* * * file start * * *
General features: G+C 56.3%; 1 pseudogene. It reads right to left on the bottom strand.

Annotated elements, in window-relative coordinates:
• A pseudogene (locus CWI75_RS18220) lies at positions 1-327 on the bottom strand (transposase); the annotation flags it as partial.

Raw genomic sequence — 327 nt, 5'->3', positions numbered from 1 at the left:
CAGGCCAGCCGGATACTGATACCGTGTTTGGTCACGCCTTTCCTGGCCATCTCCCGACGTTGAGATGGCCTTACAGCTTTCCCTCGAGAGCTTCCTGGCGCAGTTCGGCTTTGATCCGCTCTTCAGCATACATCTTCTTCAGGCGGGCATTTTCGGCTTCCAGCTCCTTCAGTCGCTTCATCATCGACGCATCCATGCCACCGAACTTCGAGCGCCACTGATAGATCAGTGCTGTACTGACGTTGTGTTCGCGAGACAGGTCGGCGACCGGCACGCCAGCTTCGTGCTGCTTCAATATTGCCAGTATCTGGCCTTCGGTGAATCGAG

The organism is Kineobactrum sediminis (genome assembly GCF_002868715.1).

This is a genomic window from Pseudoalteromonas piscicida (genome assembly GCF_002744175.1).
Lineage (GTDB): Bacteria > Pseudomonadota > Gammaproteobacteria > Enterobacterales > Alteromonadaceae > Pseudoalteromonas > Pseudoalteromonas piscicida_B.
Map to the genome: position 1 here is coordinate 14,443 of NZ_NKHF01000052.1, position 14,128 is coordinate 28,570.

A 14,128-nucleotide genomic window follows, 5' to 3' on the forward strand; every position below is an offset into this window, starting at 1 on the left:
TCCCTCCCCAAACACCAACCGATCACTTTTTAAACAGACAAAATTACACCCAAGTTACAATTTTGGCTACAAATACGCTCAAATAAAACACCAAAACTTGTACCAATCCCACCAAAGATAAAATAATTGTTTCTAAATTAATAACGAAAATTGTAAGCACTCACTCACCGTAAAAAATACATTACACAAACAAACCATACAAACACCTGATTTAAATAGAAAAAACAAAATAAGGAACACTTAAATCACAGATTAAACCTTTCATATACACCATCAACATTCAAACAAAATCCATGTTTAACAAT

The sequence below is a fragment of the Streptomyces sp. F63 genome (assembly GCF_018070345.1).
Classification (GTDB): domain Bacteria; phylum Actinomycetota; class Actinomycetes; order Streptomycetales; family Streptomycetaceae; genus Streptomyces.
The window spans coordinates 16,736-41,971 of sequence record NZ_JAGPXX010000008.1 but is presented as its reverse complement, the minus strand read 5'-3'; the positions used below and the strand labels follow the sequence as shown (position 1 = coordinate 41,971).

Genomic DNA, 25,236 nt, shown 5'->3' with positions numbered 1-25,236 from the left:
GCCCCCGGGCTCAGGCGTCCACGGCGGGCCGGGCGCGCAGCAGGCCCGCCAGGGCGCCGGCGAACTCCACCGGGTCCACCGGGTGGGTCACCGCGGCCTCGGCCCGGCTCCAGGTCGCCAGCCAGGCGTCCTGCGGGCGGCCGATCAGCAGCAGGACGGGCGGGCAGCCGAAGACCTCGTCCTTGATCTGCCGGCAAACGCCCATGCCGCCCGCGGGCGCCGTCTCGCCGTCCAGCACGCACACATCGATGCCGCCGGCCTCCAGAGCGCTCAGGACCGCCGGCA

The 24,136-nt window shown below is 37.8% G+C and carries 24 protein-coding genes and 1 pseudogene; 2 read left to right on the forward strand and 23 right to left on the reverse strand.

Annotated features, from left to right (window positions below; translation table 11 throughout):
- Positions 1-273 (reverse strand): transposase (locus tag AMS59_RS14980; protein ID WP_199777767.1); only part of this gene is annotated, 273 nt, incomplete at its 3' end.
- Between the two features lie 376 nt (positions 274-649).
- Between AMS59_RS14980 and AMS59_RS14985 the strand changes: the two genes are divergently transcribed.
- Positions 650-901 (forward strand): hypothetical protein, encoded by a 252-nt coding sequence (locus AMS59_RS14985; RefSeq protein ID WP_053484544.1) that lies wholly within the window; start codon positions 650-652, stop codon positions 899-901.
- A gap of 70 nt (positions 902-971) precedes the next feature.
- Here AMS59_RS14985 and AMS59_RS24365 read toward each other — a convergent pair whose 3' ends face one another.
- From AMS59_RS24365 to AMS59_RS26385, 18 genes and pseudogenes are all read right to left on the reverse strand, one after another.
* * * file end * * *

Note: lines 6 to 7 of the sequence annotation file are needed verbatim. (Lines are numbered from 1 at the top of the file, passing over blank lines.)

The organism is Kineobactrum sediminis (genome assembly GCF_002868715.1).

This is a genomic window from Pseudoalteromonas piscicida (genome assembly GCF_002744175.1).